Officials from the City of Hamilton, and the governments of Canada and Ontario held a ribbon cutting ceremony for the Woodward Wastewater Treatment Plant Upgrade project.
“This project is a testament to what can be accomplished when all three levels of government work together and invest in shared goals. I am proud to be here today and celebrate this major environmental project, knowing the positive impact this will have for Hamiltonians in the years to come,” said Hamilton Mayor Andrea Horwath.
The completion of the Woodward Upgrade Project is a significant milestone contributing towards the restoration of Hamilton Harbour, a designated Area of Concern (AOC) under the Canada-U.S. Great Lakes Water Quality Agreement.
“Now, for the first time in over 100 years, wastewater will no longer be the greatest source of phosphorus to Hamilton Harbour. It is exciting to reach this important milestone in improving water quality. This upgrade brings us closer to realizing the Remedial Action Plan vision of Hamilton Harbour being a vibrant centrepiece of our community,” said Kristin O’Connor, coordinator, Hamilton Harbour Remedial Action Plan.
The City of Hamilton’s Clean Harbour Program manages the largest public investments in the Hamilton Harbour AOC in partnership with the Hamilton Harbour Remedial Action Plan. With the monumental achievements of the Woodward Upgrades Project, the City of Hamilton is supporting progress towards the goal of delisting Hamilton Harbour as an area of concern.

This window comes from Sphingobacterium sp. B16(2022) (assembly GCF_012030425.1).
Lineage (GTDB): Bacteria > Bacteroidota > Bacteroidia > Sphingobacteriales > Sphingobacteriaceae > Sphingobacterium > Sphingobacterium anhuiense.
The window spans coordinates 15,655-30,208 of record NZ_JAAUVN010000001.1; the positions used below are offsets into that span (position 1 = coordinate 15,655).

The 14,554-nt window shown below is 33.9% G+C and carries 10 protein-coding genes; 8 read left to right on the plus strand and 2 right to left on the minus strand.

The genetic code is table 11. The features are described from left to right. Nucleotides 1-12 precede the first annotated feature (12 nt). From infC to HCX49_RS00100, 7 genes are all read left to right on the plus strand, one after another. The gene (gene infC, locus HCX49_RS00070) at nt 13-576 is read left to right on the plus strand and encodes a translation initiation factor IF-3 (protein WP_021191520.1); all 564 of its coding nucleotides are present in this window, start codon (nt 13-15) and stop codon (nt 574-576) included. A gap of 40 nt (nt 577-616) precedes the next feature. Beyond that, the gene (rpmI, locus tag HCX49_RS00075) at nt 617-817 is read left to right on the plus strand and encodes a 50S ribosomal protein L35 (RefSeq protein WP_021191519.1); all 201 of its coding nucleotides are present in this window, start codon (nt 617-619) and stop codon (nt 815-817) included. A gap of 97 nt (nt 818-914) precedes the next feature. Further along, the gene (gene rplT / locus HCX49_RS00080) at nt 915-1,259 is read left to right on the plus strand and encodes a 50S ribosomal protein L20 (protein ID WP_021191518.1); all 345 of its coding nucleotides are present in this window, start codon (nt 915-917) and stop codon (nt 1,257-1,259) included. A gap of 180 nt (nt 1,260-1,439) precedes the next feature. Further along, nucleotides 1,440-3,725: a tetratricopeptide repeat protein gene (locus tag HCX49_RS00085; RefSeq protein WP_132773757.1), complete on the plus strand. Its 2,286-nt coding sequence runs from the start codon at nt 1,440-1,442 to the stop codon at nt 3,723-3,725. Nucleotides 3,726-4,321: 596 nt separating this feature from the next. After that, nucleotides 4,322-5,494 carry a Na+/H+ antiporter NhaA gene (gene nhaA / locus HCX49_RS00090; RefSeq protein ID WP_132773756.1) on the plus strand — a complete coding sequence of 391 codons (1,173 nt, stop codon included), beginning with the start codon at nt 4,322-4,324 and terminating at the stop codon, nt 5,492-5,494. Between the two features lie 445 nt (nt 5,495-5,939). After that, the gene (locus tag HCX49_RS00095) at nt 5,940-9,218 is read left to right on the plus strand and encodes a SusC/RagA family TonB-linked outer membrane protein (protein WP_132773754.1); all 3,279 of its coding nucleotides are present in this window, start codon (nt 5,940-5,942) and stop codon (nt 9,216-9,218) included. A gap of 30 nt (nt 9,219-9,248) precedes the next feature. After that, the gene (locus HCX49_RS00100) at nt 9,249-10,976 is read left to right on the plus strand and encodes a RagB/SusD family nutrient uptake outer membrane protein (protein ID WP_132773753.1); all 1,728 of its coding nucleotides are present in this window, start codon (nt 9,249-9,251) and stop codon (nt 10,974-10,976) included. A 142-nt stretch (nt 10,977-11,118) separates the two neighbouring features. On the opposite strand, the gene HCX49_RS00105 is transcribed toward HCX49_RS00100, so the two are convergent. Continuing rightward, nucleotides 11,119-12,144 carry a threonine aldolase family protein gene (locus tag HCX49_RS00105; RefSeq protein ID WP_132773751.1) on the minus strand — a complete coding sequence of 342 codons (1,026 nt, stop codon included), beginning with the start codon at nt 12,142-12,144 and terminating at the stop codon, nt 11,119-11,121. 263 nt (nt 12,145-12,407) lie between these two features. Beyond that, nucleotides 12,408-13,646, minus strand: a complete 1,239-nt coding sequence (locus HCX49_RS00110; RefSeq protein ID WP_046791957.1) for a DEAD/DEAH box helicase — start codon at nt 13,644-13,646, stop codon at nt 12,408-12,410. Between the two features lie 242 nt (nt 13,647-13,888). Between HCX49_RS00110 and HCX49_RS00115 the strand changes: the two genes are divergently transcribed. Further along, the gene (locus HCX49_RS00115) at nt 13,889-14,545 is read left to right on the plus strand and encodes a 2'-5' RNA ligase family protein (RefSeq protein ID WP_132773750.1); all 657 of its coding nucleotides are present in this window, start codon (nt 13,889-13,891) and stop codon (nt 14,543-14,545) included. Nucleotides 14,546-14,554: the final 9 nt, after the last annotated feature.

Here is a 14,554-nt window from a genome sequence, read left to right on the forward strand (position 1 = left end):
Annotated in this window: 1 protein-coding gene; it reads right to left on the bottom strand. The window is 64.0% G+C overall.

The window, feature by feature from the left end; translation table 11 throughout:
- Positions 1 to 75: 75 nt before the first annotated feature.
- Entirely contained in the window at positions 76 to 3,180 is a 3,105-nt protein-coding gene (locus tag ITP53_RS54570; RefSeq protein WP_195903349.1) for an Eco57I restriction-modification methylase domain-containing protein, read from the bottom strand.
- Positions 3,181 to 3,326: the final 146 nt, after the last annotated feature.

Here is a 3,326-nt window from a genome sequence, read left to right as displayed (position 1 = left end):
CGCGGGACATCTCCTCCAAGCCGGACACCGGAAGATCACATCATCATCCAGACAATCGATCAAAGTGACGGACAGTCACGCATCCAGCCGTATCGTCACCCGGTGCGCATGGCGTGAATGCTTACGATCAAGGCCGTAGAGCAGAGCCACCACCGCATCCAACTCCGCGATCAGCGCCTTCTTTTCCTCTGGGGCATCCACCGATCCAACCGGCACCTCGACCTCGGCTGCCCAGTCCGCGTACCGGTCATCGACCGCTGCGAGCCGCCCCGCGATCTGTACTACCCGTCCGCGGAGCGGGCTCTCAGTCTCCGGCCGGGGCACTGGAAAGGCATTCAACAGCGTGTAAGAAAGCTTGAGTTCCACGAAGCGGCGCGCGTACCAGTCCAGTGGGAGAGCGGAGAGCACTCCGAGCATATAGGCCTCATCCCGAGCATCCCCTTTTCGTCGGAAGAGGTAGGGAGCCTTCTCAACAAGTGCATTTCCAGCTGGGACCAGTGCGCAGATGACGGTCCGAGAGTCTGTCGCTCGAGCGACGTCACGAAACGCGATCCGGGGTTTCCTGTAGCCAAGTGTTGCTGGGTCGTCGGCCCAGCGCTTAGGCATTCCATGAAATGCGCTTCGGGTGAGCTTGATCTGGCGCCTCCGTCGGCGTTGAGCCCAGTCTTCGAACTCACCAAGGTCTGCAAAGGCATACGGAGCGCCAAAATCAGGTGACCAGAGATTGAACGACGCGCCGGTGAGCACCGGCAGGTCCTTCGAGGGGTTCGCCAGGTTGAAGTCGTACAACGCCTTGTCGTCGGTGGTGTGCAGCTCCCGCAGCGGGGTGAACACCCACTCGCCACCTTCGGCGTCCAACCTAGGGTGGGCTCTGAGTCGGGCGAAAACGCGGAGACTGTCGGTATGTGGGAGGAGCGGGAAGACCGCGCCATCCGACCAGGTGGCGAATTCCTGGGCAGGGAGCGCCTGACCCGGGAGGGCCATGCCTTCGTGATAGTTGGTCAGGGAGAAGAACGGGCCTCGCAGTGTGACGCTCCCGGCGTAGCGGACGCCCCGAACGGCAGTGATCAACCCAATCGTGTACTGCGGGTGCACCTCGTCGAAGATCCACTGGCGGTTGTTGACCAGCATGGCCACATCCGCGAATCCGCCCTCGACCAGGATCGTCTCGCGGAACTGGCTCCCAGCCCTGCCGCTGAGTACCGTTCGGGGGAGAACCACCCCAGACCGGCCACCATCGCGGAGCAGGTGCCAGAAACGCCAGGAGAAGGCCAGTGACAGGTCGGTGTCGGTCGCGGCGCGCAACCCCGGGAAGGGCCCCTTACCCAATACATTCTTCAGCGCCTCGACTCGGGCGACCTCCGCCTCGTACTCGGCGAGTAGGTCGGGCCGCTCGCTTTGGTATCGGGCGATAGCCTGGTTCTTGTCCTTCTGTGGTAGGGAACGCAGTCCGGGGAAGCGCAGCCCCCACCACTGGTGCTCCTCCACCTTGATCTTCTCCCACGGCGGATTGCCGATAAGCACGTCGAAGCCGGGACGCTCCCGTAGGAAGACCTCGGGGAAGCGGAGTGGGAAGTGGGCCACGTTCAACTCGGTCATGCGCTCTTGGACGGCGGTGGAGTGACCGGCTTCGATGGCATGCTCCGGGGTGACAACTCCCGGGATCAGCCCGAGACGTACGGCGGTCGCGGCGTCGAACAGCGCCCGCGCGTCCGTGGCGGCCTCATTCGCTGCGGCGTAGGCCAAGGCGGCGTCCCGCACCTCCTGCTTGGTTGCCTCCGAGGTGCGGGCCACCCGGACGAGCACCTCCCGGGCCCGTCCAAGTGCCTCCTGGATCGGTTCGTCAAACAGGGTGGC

Today, we highlight the importance of our Hamilton Harbour, protecting our water, and the investments our federal government has made to ensure our ambitious city is growing. Investments such as the Woodward Avenue Wastewater Treatment Plant are an example of our commitment to healthy, sustainable communities and the protection of our environment for generations to come,” said Filomena Tassi, MP for Hamilton West-Ancaster-Dundas.
“Essential local infrastructure like the Woodward Avenue Wastewater Treatment Plant is vital to building healthy and resilient communities. The upgrades to the plant will help protect the health of the community and environment by reducing wastewater pollution, improving water quality, and enhancing Hamilton’s ability to better manage wet weather conditions. We look forward to continuing to work with our municipal and federal partners to promote the sustainability and growth of Ontario’s communities, today and into the future,” said Kinga Surma, Ontario Minister of Infrastructure.
The Woodward Wastewater Treatment Plant is Hamilton’s main wastewater treatment facility and cleans approximately 96 per cent of Hamilton’s wastewater.
The project will reduce total phosphorus loading to Hamilton Harbour by 500 tonnes over a 10-year period.
The project saw $100 million each from the Government of Canada and the Province of Ontario, with the remainder funded through the City of Hamilton.
Featured image: (City of Hamilton)